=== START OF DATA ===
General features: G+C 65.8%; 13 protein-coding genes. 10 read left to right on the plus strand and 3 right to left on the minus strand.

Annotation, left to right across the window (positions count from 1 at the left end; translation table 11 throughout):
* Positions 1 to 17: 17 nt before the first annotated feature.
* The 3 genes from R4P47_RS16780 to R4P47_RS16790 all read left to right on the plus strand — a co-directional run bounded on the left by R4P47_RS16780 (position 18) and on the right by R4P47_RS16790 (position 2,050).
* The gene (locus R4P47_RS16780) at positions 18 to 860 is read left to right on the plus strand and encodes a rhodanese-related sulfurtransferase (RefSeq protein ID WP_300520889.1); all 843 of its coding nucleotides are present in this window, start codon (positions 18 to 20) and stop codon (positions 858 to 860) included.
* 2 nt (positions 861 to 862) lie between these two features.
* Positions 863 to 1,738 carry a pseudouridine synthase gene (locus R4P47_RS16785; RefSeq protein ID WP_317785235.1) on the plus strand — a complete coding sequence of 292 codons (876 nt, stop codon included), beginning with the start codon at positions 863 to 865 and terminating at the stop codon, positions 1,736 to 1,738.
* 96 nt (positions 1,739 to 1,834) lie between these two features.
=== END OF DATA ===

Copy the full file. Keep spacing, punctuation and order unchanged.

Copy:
General features: G+C 65.8%; 13 protein-coding genes. 10 read left to right on the plus strand and 3 right to left on the minus strand.

Annotation, left to right across the window (positions count from 1 at the left end; translation table 11 throughout):
* Positions 1 to 17: 17 nt before the first annotated feature.
* The 3 genes from R4P47_RS16780 to R4P47_RS16790 all read left to right on the plus strand — a co-directional run bounded on the left by R4P47_RS16780 (position 18) and on the right by R4P47_RS16790 (position 2,050).
* The gene (locus R4P47_RS16780) at positions 18 to 860 is read left to right on the plus strand and encodes a rhodanese-related sulfurtransferase (RefSeq protein ID WP_300520889.1); all 843 of its coding nucleotides are present in this window, start codon (positions 18 to 20) and stop codon (positions 858 to 860) included.
* 2 nt (positions 861 to 862) lie between these two features.
* Positions 863 to 1,738 carry a pseudouridine synthase gene (locus R4P47_RS16785; RefSeq protein ID WP_317785235.1) on the plus strand — a complete coding sequence of 292 codons (876 nt, stop codon included), beginning with the start codon at positions 863 to 865 and terminating at the stop codon, positions 1,736 to 1,738.
* 96 nt (positions 1,739 to 1,834) lie between these two features.